Opinion Piece on Ira Levin and his Stepford Wives


Behold the merry wives of Stepford
From Saturday’s Globe and Mail

Photo: Paramount (Thanks for sending this Sara)

Film remakes generally speak to cultural nostalgia, and desire. Every time that An Affair to Remember is remade, you can almost hear the collective sigh of women yearning for a time when romantic, gallant men fell in love, not drunkenly into your bed with a pack of Trojans and a handful of lies. Conversely, the remaking of The Planet of the Apes reflected a longing for a time in which the scariest thing we could all think of was encountering an army of well-groomed apes with British accents.

The forthcoming remake of The Stepford Wives is harder to fathom: a curious precursor to Margaret Atwood’s The Handmaid’s Tale, the film and the novel constructed nostalgia as a dangerous, ill-advised sentiment.

When Ira Levin published The Stepford Wives in 1972, he established himself as one of the most militant feminists at large, his writing matched only by Valerie Solanas’s homicidal fantasy, the SCUM Manifesto.

Second-wave feminists were threatening to men for more reasons than one: Their heroic striving for gender parity in the home, the workplace and the law challenged and changed male domination forever.

And their radical ideas about female victims and male aggressors ultimately hindered everyone; binary thinking, in its most extreme form, is falsely divisive and always erroneous. When someone like Andrea Dworkin, for example, declared that rape was exclusively a women’s issue, she neglected to consider how many boys and men are also victims of this crime; forgot that women may also be capable sexual offenders.

Still, with Stepford and Rosemary’s Baby under his belt, Levin emerged from the women’s-liberation movement as its least acknowledged and most popular spokesperson. While political women of his era were routinely referred to as hairy-legged “man haters,” Levin was the most hirsute and misandronous of the lot.

Conceived of by a man capable of envisioning a queue of test tubes containing embryonic Hitlers, The Stepford Wives speaks to the author’s horror of technology (at this time best evidenced in Disneyland’s animatronic presidents), and to his deep-seated belief that normal men are capable of paranormal acts of violence against women.

In the book and film, three women — a career gal, a slob and a lazy babe with no desire for her husband — are changed by the small town of Stepford into Pledge-addicted homemakers, and perfect wives and mothers. Their breasts are all augmented in the process, and this transformation is effected by the local men’s club, a group of mild-mannered thugs who murder the townswomen and replace them with robots.

In spite of the outlandishness of this premise, both the book and movie were enormously successful, and Levin, to the best of my knowledge, was never taken to task for his paranoid, if not deranged, ideas about masculine imperatives.

Paul Rudnick is the new Stepford Wives screenwriter, and, given his mildly cynical appreciation of all things camp, from Jacqueline Susann to The Addams Family, I imagine he will twist the premise enough to reveal its fantastical hysteria.

Yet it is doubtful he will he be able to out-camp the outstanding TV sequel, The Revenge of the Stepford Wives, which featured a maniacal Julie Kavner de-robotizing in the middle of a picnic, and shedding the Stepford gals’ signature bonnet and daygown while howling for revenge.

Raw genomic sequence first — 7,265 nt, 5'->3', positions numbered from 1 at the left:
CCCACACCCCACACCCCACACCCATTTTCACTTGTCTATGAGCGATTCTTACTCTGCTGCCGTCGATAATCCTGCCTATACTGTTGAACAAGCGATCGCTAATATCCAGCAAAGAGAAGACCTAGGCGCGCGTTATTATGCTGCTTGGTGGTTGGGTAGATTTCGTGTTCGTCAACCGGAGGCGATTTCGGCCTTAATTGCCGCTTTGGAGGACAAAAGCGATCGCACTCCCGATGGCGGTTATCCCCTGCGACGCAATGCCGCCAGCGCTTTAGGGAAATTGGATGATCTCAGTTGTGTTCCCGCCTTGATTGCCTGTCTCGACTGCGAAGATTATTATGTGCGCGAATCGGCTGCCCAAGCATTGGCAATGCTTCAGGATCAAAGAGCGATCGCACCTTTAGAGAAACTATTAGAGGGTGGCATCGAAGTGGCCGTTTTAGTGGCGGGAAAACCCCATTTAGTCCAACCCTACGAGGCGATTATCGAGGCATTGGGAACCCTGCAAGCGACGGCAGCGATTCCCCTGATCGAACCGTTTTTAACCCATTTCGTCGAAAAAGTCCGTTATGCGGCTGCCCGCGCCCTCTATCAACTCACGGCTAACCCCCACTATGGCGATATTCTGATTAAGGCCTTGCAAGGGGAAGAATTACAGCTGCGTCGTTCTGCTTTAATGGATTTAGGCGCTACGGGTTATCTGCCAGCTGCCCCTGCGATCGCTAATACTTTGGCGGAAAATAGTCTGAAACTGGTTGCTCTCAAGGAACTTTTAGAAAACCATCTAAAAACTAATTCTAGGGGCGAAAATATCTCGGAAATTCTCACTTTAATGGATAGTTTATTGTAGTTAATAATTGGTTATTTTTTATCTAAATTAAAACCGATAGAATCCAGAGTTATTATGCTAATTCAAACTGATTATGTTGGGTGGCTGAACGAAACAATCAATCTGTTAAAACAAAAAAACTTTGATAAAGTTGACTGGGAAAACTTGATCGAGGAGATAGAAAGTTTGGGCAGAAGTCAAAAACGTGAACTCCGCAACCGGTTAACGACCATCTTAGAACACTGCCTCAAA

The new movie’s trailer is more creepy than ironic, and it appears that the sequel will stick to its first principles. Matthew Broderick, who plays Nicole Kidman’s husband, is seen, in the manner of Tom Cruise, plaintively telling her that she does everything better than him. In another scene, Bette Midler transforms from a dour frump into a domestic goddess, an incredible transformation under any circumstance.

The Stepford Wives appeared at a time when women were assaulting conventional ideas about femininity, including their appearance and disposition, and were expressing their disinclination to rock a squalling infant while washing the floor with strap-on foot sponges.

Arguably, we still occupy a culture that is obsessed with a specific model of female beauty, that is still Windexing the glass ceiling, and that continues to laugh at the very idea of a househusband, the comic strip Adam@Home notwithstanding.

But we also, thankfully, live in a culture that has ceased to assign blame to some shadily defined patriarchy, or to a media once thought to control our choices. “The Maybelline ad made me do it” argument has long passed, and it would behoove women to accept that certain of our excesses — from shoe worship to fun with Botox — arise from a female malady that includes competitiveness, vanity, and best of all, a love of useless luxury.

The Stepford Wives has nothing to tell us about men, then or now, but is loaded with information for women. The women in the book placidly accept their relocation to what is obviously a scarier place than Three Mile Island. They are unruffled when their husbands take to masturbating beside them and having their friends tape, draw and study them. And they live next door to robots without noticing. Has anyone ever gone to Disneyland and screamed, “I thought you were dead!” upon viewing Abraham Lincoln?

Ultimately, the film and book are an abhorrent object lesson in female stupidity and weakness, one which should have left audiences laughing harder than Charlton Heston’s “Damn, dirty apes!” speech.

Those who are still not laughing had better wise up. The feminist slogan of the 1960s was “Know your enemy.” The victim we occasionally perceive in all of us is our enemy, and it’s time we went Kavner on her ass.

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